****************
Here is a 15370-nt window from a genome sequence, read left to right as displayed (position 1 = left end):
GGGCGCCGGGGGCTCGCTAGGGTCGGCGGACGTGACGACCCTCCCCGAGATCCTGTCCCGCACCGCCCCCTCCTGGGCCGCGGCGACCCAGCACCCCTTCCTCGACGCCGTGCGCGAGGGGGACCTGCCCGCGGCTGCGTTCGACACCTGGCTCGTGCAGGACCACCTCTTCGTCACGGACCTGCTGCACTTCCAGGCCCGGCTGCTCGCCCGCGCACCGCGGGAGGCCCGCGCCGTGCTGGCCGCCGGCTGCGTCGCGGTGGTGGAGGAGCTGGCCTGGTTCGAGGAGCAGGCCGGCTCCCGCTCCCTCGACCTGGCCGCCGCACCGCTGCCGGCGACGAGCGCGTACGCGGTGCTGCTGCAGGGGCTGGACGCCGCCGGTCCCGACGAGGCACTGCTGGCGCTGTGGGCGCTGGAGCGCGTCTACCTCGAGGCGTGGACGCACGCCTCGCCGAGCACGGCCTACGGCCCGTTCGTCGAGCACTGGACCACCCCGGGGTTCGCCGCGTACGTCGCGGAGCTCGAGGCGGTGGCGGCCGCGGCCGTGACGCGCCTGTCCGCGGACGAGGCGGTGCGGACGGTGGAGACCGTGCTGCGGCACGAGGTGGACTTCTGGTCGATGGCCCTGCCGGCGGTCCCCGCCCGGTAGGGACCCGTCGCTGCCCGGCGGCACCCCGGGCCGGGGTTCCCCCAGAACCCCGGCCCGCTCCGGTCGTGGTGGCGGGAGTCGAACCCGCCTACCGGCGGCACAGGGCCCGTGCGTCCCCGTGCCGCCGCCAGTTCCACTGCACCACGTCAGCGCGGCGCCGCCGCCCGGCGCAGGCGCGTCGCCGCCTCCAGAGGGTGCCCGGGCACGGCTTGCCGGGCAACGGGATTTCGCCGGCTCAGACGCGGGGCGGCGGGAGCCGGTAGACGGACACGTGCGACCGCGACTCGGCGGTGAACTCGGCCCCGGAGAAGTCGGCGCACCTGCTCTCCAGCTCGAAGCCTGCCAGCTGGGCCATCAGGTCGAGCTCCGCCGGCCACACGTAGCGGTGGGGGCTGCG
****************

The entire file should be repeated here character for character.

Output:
Here is a 15370-nt window from a genome sequence, read left to right as displayed (position 1 = left end):
GGGCGCCGGGGGCTCGCTAGGGTCGGCGGACGTGACGACCCTCCCCGAGATCCTGTCCCGCACCGCCCCCTCCTGGGCCGCGGCGACCCAGCACCCCTTCCTCGACGCCGTGCGCGAGGGGGACCTGCCCGCGGCTGCGTTCGACACCTGGCTCGTGCAGGACCACCTCTTCGTCACGGACCTGCTGCACTTCCAGGCCCGGCTGCTCGCCCGCGCACCGCGGGAGGCCCGCGCCGTGCTGGCCGCCGGCTGCGTCGCGGTGGTGGAGGAGCTGGCCTGGTTCGAGGAGCAGGCCGGCTCCCGCTCCCTCGACCTGGCCGCCGCACCGCTGCCGGCGACGAGCGCGTACGCGGTGCTGCTGCAGGGGCTGGACGCCGCCGGTCCCGACGAGGCACTGCTGGCGCTGTGGGCGCTGGAGCGCGTCTACCTCGAGGCGTGGACGCACGCCTCGCCGAGCACGGCCTACGGCCCGTTCGTCGAGCACTGGACCACCCCGGGGTTCGCCGCGTACGTCGCGGAGCTCGAGGCGGTGGCGGCCGCGGCCGTGACGCGCCTGTCCGCGGACGAGGCGGTGCGGACGGTGGAGACCGTGCTGCGGCACGAGGTGGACTTCTGGTCGATGGCCCTGCCGGCGGTCCCCGCCCGGTAGGGACCCGTCGCTGCCCGGCGGCACCCCGGGCCGGGGTTCCCCCAGAACCCCGGCCCGCTCCGGTCGTGGTGGCGGGAGTCGAACCCGCCTACCGGCGGCACAGGGCCCGTGCGTCCCCGTGCCGCCGCCAGTTCCACTGCACCACGTCAGCGCGGCGCCGCCGCCCGGCGCAGGCGCGTCGCCGCCTCCAGAGGGTGCCCGGGCACGGCTTGCCGGGCAACGGGATTTCGCCGGCTCAGACGCGGGGCGGCGGGAGCCGGTAGACGGACACGTGCGACCGCGACTCGGCGGTGAACTCGGCCCCGGAGAAGTCGGCGCACCTGCTCTCCAGCTCGAAGCCTGCCAGCTGGGCCATCAGGTCGAGCTCCGCCGGCCACACGTAGCGGTGGGGGCTGCG